London, 13 Dec – Iran’s state-run media has devolved into a frenzy over the decision of a female British diplomat not to wear a headscarf in a meeting to discuss the false imprisonment of UK charity worker Nazanin Zaghari-Radcliffe.
Karen Pierce, the political director of the British Foreign Office, accompanied foreign secretary Boris Johnson to Iran this week as part of a delegation to discuss Zaghari-Radcliffe’s case and was reportedly instructed by Iranian Foreign Minister Javad Zarif to put a headscarf on, in accordance with compulsory Iranian hijab laws.
A video of the Iranian officials greeting the delegation shows Zarif shaking the hands of the other delegation members but when he gets to Pierce, he makes a gesture that Iranian state media interpreted as an instruction to pull the scarf that is around her shoulders, over her hair. Pierce is later photographed in talks without wearing the scarf on her head.
The state news labelled Pierce’s appearance as ‘inappropriate’ but women’s rights activists who protest this sexist law celebrated the photos of Pierce, who will soon become the UK’s permanent representative to the UN, without a headscarf.
Mahsi Alinejad, the founder of the anti-hijab movement My Stealthy Freedom, told The Independent: “I was bombarded with comments from ordinary people who were shocked at how humiliating [it was] that a high representative of Iran [was] acting like the morality police.”
The ‘morality’ police are groups who roam Iran looking for people that they believe to be in violation of strict Iranian laws, like improper hijab, eating during Ramadan, and drinking alcohol. They often resort to horrific violence, as in the case of the 14-year-old girl who was caught wearing ripped jeans.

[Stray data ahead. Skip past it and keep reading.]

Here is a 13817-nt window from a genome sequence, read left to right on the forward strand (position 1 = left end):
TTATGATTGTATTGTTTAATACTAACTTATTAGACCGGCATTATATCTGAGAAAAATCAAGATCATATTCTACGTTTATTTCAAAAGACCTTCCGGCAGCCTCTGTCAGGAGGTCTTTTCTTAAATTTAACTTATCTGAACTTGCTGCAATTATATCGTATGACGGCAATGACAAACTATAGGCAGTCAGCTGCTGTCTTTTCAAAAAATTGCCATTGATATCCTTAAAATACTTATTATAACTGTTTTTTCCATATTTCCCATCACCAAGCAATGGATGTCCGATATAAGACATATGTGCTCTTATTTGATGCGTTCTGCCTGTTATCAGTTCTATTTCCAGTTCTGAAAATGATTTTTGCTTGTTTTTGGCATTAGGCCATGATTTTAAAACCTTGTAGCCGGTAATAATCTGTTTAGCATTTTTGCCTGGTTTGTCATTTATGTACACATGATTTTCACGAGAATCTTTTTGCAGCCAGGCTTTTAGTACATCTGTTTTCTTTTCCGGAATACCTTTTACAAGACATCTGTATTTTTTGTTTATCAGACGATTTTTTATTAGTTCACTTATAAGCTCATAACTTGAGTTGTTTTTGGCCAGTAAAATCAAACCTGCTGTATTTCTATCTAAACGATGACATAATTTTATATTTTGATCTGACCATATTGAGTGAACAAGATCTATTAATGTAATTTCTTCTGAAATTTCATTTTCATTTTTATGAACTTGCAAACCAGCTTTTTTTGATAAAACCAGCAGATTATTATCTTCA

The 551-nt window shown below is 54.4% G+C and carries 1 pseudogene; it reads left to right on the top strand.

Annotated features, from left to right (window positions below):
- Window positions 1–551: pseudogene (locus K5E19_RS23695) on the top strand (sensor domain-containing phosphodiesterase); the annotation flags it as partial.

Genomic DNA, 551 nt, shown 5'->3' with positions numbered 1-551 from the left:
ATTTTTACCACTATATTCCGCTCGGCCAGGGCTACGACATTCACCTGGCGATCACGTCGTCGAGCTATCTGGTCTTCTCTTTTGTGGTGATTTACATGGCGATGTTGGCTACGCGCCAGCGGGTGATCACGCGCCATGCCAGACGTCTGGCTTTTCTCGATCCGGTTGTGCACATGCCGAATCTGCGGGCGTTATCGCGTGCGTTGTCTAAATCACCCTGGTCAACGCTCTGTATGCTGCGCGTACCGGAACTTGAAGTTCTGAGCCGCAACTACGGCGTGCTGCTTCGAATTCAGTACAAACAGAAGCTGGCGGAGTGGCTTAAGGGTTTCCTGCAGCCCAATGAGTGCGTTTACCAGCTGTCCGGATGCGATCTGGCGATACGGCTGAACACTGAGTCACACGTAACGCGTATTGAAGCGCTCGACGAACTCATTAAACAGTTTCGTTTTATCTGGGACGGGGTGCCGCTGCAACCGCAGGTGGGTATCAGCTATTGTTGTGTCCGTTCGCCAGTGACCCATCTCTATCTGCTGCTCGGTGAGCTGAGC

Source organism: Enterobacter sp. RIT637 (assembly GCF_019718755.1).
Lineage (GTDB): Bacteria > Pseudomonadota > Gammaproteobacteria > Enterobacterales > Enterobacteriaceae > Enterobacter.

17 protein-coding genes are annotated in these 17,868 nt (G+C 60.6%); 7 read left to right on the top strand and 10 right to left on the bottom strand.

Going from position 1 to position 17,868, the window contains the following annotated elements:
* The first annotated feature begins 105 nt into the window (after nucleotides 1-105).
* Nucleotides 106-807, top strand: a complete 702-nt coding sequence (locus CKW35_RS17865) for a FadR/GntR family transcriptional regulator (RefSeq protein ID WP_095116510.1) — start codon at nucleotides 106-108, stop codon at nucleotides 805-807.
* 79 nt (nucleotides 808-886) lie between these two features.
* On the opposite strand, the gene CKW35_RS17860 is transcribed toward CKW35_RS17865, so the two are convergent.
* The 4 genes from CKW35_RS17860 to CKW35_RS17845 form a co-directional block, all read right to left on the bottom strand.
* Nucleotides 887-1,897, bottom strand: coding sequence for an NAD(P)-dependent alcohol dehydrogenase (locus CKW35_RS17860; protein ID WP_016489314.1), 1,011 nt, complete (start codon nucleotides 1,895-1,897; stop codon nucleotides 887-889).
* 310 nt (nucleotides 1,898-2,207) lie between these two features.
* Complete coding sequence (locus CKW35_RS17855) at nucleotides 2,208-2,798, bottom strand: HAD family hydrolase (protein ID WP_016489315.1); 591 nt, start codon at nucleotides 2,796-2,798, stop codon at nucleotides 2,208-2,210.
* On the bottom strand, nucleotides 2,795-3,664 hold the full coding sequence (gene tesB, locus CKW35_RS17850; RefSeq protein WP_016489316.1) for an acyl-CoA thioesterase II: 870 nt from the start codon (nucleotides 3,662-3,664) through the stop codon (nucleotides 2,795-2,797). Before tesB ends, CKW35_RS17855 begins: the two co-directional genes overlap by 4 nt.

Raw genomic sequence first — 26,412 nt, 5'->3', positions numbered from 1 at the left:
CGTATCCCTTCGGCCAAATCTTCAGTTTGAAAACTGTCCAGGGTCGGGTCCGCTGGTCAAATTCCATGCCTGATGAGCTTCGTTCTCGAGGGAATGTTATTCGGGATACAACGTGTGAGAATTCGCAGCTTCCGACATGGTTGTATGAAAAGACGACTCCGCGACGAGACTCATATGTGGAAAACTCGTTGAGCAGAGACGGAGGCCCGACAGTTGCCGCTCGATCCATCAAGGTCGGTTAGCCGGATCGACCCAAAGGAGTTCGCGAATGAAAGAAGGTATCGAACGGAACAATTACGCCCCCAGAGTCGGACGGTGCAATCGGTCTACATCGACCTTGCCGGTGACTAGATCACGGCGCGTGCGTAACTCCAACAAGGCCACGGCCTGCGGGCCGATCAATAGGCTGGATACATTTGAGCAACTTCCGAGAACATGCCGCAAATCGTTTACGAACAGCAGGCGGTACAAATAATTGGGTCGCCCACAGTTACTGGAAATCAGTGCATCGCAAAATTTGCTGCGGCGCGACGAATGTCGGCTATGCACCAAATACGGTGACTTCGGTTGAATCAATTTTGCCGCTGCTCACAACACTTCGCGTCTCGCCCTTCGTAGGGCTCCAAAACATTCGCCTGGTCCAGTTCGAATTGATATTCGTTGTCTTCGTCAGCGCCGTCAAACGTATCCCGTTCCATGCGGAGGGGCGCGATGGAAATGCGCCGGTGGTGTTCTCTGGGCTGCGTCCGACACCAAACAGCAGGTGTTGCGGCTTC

Alinejad, an exiled activist, continued: “One of the women wrote to me that Zarif’s humiliating gesture is familiar to millions of Iranian women who are told every day to improve their [appearance], sometimes with fake smiles, sometimes using violence.”
Since Khomeini seized power in 1979, the hijab has been compulsory for women. It is just one of the ways in which gender discrimination is legally and culturally enforced in the country, but recently activists have begun to rebel against the ‘religious’ dress and morality codes.
Alinejad said: “Finally, a western female politician stood [up] for her dignity and rejected the compulsory hijab at the meeting with Islamic Republic officials.”
The UK Foreign Office refused to comment on the headscarf issue but Johnson said that the talks over Zaghari-Radcliffe’s case had been “worthwhile”.
However, he also stated that he did not wish “to raise false hope” for her release.
Zaghari-Radcliffe has been falsely imprisoned in Iran since April 2016 and is accused of spying. She is one of many foreign or dual-nationals falsely imprisoned in Iran.